I opted for summoning the mad scientist first and let myself out again, signalling my presence at the door by rattling the handle loudly. I refuse to ring a doorbell that plays Led Zeppelin chimes. Not that it does any good: the security buzzer plays the riff from ‘Paranoid’.
I entered the portals of the cutting edge of back street science, without wiping my feet.
Roland was sat on his barstool by the workbench, a long handled screwdriver inserted deep into the workings of something that looked uncannily like the remote control off the video recorder. I craned my neck to look at what invention might be shaping itself for release upon an expectant public but to my disappointment, the three foot by four foot wedge of black plastic squatting on the worktop looked like nothing more than a hi-fi mini-system, albeit one equipped with more than its fair share of LCD’s and digital counters, not to mention a bank of faders looking like a serious graphic equaliser. I hoped he wasn’t working on 3D sound again.
As is customary on such occasions, Roland completely ignored me, so I scoped out the current state of play in the garage. Down one side are a million shelves of components: pipes, wires, valves, screws, nails, transistors, circuit boards, thermometers, instrument panels, clock faces, socket sets and even a dozen assorted cigarette lighters ripped from the dashboards of a dozen cars (I still have vivid memories of standing guard at the junkyard gate). Along the other side are the detritus of past and discarded inventions: the R-1 Rocket that used an old stand-up Hoover (how he got it to blow instead of suck, I don’t want to know but we never saw the guinea pig again), three dead televisions and the interior of a radiogram pillaged in the quest for colour-it-yourself TV, the Space Invaders game constructed from a bagatelle board.
All these things and more have their stories to be told, and I, to my eternal regret, have been intimately acquainted with all of them, mainly because of Roland’s unparalleled skill at blackmail and plausibility with suggestions to Mam about who upset Mary this time. His latest monstrosity accordingly aroused equal amounts of curiosity and distance.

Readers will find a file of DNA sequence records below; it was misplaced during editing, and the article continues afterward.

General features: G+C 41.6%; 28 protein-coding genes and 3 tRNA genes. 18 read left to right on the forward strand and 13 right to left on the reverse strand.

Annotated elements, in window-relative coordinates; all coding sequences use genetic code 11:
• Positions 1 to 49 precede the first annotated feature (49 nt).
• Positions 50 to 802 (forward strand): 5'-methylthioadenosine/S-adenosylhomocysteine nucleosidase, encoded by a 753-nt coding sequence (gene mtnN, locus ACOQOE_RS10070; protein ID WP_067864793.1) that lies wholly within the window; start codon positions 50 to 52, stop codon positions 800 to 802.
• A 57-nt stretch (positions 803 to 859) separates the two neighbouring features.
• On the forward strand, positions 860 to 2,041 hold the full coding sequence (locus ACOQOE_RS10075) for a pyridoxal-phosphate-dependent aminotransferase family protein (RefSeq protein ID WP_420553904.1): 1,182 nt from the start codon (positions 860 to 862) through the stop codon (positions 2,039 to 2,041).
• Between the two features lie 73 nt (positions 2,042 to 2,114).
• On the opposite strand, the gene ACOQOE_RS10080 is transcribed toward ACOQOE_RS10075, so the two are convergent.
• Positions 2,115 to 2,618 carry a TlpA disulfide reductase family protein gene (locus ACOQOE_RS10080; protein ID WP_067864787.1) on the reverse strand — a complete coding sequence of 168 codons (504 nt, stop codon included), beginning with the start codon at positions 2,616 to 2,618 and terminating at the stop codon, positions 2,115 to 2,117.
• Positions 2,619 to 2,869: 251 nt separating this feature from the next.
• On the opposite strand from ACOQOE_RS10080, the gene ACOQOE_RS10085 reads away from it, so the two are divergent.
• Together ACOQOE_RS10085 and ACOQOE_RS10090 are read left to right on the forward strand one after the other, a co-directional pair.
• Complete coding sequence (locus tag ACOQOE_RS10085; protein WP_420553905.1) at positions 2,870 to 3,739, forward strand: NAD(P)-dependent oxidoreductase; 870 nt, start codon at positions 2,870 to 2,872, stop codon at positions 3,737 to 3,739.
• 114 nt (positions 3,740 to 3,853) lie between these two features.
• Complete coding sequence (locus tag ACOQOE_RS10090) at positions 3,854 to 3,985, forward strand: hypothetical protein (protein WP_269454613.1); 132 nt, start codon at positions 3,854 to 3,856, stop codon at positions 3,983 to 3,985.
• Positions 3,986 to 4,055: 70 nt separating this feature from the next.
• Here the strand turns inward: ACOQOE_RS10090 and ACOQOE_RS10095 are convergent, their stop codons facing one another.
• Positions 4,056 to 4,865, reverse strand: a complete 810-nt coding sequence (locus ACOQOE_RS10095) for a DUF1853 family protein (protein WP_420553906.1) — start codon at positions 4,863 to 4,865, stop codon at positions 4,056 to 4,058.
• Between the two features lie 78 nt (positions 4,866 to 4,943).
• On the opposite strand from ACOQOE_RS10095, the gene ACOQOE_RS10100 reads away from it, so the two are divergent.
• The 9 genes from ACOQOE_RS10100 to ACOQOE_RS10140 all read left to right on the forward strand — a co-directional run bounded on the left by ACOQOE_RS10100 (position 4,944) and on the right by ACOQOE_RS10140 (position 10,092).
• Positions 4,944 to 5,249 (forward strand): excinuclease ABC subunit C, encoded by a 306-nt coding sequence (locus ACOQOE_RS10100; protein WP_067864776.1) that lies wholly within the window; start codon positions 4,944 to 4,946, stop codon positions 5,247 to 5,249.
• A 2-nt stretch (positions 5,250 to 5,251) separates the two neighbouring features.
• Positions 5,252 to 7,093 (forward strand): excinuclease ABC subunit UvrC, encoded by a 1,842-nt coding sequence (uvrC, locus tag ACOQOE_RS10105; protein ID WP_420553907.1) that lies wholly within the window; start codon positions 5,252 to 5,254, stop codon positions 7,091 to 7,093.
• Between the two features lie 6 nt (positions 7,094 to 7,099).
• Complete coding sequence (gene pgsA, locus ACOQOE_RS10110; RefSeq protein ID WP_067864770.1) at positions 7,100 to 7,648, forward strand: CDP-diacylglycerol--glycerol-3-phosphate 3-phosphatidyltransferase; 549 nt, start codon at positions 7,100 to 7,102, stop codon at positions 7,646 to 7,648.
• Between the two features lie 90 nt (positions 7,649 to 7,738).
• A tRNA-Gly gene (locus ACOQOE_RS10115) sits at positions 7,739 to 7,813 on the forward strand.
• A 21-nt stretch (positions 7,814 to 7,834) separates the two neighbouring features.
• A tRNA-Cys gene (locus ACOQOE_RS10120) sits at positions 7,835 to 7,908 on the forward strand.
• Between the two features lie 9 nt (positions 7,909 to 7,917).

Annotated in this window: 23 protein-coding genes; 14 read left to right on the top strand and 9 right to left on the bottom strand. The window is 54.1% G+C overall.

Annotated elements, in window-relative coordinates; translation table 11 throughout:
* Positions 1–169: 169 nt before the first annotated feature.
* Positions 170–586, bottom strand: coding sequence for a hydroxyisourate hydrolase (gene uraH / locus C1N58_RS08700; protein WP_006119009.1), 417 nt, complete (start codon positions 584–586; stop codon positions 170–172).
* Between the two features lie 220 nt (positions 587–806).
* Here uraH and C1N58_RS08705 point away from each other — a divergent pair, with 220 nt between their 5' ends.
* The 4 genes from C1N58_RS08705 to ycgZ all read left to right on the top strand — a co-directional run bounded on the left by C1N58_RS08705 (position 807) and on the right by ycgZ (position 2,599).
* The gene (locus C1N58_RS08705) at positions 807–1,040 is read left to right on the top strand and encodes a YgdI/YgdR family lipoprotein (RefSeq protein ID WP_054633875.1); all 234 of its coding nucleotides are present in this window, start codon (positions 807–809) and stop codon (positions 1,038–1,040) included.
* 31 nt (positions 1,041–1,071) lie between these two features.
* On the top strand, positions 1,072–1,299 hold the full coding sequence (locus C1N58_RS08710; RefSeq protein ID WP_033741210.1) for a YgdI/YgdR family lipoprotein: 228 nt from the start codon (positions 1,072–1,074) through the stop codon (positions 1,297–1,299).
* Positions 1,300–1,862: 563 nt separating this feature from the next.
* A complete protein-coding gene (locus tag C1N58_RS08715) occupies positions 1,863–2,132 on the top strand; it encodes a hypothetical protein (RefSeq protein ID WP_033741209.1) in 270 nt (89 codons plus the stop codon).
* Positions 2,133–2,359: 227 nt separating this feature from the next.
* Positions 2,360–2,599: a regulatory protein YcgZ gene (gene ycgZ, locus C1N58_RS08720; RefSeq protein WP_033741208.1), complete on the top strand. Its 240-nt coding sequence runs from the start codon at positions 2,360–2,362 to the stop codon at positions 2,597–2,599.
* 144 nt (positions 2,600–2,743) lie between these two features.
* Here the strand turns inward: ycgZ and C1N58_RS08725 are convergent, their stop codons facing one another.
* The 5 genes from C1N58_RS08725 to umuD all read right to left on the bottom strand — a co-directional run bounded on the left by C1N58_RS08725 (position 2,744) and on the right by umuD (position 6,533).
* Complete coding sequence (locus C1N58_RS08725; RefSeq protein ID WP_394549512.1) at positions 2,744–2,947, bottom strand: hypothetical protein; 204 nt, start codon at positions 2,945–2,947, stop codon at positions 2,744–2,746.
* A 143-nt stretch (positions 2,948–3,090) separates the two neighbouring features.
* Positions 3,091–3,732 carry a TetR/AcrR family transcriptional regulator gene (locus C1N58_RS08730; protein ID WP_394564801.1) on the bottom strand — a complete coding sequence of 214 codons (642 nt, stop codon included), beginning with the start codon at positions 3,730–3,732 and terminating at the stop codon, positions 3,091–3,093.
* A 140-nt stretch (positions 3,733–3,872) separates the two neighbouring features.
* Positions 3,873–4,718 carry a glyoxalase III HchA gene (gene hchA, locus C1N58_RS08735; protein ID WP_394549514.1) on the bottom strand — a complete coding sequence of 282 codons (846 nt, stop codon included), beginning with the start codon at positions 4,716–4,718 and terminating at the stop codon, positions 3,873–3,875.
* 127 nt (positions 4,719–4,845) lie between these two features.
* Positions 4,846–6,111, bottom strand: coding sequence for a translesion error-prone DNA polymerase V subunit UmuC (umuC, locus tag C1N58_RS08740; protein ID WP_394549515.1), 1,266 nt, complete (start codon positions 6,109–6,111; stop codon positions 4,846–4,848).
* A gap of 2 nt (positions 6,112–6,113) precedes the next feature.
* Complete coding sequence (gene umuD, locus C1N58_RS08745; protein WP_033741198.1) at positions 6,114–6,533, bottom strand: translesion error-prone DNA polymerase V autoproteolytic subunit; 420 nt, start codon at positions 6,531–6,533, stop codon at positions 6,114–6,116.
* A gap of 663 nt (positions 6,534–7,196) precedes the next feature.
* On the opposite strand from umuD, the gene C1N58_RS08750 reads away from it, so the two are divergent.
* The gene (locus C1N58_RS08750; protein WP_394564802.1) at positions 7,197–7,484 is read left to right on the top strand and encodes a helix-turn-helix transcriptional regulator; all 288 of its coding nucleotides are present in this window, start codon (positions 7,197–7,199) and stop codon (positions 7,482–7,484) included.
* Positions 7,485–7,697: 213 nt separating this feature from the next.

I broke the silence. “Mam says she’s putting tea out so get your dirty paws washed and come in.”
“She said nothing of the sort.” he said, distractedly.
“You just have to know how to read between the lines.”
He put down the screwdriver and looked at his watch. “We should have had tea half an hour ago. You’re late.”
“As I’ve already been told that by an expert Roland, I know that.”
“If you’d been on time, I could have broken off. Now I need another ten minutes to finish this.”
“Suit yourself,” I laughed. “I’ve delivered the message, and it’s up to you what you do with it. I merely point out that I am in bad odour for delaying tea, and that her Elvis Presley film has already started, but don’t let me save you from getting into trouble.”
Roland cocked an eye at his handiwork, picking up a slim bladed knife and using it to prise two wires apart. Then he gave me that Hughie Green grin, the one that means he’s thought of something inconvenient for me.
“Tell her I’ll be in in…” he checked his watch, the one with the Francis Rossi hands, “in one minute.” He gave me the grin again.
I returned to the house,
I went back inside, conveyed Roland’s message, started washing my hands and was followed by Roland pretty much as he’d said. And still grinning.